CP is excited to share a video of his fully coated hydrogen locomotive – powered by its own power! The project team is now preparing for field testing with H2OEL. This is a significant achievement of CP’s hydrogen locomotive programme. #sustainable leadership pic.twitter.com/M5njG3nJOZ
CB declined to be interviewed for this article, but in an interview on Ballard’s website published in September, CB’s chief engineer Kyle Mulligan said initial trials are expected between Calgary and Lethbridge.
Kate Charlton, Ballard’s vice president of investor relations, said the company’s fuel cells are already running passenger trams in China and are being tested for passenger rail with Siemens in Germany. But those required to transport goods are almost twice as large.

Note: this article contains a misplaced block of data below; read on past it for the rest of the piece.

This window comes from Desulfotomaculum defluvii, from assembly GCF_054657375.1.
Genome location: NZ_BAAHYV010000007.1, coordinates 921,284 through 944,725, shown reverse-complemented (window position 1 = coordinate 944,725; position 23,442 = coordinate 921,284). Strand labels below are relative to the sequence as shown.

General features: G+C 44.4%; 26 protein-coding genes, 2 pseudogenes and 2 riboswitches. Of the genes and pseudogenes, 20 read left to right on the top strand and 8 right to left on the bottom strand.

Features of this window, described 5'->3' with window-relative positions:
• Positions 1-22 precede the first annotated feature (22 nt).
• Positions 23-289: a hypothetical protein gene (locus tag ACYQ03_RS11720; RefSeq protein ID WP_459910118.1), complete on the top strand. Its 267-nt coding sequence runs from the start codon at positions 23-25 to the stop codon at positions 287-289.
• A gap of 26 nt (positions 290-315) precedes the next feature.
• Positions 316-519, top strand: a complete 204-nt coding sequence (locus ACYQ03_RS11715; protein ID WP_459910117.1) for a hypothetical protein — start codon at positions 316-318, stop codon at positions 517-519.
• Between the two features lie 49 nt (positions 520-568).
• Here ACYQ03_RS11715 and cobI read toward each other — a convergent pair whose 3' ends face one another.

However, it said the fuel cells are similar in size to the diesel engine currently used to power the train’s electric powertrain.
“So they pulled the diesel engine and replaced it with a fuel cell,” Charlton said.
She added that refueling times should be similar.
Mulligan told Ballard that CB plans to roll out the hydrogen fueling infrastructure “in conjunction with our existing diesel fueling operations sites.”
Charlton, who works closely with CP, said the company expects to commission hydrogen locomotives in 2023.
Meanwhile, the BC New Westminster South Railway, a short railway, announced last year It has been converting one of its diesel-electric-to-hydrogen-electric conversion locomotives, in partnership with fuel cell manufacturer Loop Energy and hydrogen storage company Hydrogen in Motion. The locomotive was called the “Green Goat”. Lovegrove and his group are involved in research and development for this project.
Fuel cells and batteries are coming this summer and fall, Lovegrove said, and the system will be tested over the next year or two.